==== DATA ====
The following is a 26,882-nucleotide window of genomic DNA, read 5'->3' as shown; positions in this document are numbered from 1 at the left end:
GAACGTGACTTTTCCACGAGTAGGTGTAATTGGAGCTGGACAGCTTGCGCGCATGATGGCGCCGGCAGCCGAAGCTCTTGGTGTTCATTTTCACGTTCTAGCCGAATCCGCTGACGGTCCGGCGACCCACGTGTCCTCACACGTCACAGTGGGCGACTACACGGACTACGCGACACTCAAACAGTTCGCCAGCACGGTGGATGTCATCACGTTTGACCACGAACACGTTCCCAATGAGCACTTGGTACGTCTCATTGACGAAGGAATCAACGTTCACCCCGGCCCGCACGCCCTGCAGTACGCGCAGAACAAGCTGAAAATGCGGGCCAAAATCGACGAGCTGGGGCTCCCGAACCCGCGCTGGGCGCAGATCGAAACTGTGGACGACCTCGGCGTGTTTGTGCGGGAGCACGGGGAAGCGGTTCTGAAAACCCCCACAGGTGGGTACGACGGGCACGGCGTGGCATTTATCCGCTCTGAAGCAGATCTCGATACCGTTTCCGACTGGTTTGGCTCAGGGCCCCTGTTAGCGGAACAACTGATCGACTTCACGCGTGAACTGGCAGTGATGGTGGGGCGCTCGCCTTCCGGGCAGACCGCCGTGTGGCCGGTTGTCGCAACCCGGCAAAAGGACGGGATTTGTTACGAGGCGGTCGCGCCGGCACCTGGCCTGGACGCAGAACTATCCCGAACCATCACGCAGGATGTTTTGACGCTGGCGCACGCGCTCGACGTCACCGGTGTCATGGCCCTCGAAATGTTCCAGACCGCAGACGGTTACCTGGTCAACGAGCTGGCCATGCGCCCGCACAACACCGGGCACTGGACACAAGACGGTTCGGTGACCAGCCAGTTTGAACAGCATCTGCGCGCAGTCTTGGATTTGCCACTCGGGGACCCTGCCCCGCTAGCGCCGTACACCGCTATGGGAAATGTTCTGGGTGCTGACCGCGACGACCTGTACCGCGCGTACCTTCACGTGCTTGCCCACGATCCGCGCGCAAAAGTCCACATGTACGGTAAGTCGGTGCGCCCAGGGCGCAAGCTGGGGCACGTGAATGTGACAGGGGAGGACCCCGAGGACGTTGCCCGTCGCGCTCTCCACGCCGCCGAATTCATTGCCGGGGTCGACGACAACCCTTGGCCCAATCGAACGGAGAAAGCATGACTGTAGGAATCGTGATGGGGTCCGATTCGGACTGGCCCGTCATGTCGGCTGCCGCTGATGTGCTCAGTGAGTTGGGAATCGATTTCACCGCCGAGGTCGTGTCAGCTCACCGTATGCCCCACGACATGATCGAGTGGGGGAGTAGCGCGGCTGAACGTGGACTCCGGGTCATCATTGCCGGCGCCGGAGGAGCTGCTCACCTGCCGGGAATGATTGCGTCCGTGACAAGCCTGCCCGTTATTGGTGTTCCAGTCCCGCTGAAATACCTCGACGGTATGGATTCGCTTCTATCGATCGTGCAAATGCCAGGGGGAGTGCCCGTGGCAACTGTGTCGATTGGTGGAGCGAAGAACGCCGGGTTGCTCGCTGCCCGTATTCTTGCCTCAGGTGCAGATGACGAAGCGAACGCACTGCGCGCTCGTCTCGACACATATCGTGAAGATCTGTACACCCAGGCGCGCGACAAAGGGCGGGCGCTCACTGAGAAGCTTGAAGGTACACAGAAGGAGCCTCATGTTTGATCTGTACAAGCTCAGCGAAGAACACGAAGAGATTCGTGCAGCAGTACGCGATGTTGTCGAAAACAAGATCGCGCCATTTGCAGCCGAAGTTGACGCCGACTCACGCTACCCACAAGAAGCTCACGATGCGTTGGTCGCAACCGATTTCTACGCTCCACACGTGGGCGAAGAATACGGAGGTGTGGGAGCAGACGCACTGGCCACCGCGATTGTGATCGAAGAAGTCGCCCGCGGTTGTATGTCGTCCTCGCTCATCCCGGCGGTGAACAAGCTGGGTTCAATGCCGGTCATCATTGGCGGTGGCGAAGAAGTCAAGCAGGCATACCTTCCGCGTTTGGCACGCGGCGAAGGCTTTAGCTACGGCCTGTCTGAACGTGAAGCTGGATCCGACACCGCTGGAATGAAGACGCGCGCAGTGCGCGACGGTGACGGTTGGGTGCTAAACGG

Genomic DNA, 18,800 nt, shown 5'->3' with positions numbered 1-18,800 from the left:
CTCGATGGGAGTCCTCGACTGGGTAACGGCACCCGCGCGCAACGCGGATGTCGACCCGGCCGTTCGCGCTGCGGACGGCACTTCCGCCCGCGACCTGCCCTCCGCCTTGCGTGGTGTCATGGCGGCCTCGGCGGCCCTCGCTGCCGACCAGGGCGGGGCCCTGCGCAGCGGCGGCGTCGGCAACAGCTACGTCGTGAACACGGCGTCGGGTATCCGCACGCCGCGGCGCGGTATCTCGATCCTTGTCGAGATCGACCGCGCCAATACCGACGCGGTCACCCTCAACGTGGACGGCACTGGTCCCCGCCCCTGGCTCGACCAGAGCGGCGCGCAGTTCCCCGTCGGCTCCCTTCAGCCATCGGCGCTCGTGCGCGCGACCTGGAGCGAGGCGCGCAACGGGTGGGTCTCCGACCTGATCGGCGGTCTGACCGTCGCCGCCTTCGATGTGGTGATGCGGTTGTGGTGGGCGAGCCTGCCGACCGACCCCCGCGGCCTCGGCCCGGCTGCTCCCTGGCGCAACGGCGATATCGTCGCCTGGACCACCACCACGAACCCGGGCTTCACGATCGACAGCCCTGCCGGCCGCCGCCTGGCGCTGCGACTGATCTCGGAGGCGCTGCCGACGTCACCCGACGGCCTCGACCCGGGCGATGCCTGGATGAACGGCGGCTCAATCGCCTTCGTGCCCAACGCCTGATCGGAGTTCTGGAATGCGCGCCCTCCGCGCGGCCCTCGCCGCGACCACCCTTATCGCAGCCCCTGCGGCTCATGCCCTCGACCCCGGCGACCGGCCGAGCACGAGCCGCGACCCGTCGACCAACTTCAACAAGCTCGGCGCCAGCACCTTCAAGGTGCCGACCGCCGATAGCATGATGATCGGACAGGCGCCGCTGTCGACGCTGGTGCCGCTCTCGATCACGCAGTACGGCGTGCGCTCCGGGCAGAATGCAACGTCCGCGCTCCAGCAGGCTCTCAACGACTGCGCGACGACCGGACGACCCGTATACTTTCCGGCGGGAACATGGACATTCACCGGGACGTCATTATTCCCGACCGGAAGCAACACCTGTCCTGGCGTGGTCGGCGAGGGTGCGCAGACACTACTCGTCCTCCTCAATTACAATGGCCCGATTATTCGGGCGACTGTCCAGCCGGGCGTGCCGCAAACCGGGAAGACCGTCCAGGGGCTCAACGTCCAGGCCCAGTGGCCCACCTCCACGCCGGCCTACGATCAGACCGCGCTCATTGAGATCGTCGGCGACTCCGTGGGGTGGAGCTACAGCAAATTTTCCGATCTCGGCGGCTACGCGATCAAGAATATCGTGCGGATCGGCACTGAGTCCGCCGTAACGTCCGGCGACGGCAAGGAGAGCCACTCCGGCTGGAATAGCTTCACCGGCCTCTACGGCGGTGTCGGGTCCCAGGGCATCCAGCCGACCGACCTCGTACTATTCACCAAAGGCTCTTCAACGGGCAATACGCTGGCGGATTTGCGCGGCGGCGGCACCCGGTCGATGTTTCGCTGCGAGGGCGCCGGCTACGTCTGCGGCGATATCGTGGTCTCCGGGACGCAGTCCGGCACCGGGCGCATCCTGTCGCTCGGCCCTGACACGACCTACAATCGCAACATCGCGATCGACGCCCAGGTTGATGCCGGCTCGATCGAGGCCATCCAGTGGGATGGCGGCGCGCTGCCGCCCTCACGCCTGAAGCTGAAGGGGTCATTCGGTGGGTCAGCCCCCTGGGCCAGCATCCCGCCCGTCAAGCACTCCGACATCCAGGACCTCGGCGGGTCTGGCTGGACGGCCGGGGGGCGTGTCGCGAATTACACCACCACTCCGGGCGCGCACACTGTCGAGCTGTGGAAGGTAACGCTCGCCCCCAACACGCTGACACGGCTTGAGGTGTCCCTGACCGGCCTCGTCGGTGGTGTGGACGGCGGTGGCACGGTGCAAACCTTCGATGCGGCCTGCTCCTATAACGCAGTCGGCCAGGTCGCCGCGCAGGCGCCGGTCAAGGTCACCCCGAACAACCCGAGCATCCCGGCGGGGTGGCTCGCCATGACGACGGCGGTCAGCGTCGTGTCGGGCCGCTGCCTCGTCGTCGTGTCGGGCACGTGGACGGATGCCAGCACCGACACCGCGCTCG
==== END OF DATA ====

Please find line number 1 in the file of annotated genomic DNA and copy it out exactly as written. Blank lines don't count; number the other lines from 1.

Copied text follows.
The following is a 26,882-nucleotide window of genomic DNA, read 5'->3' as shown; positions in this document are numbered from 1 at the left end: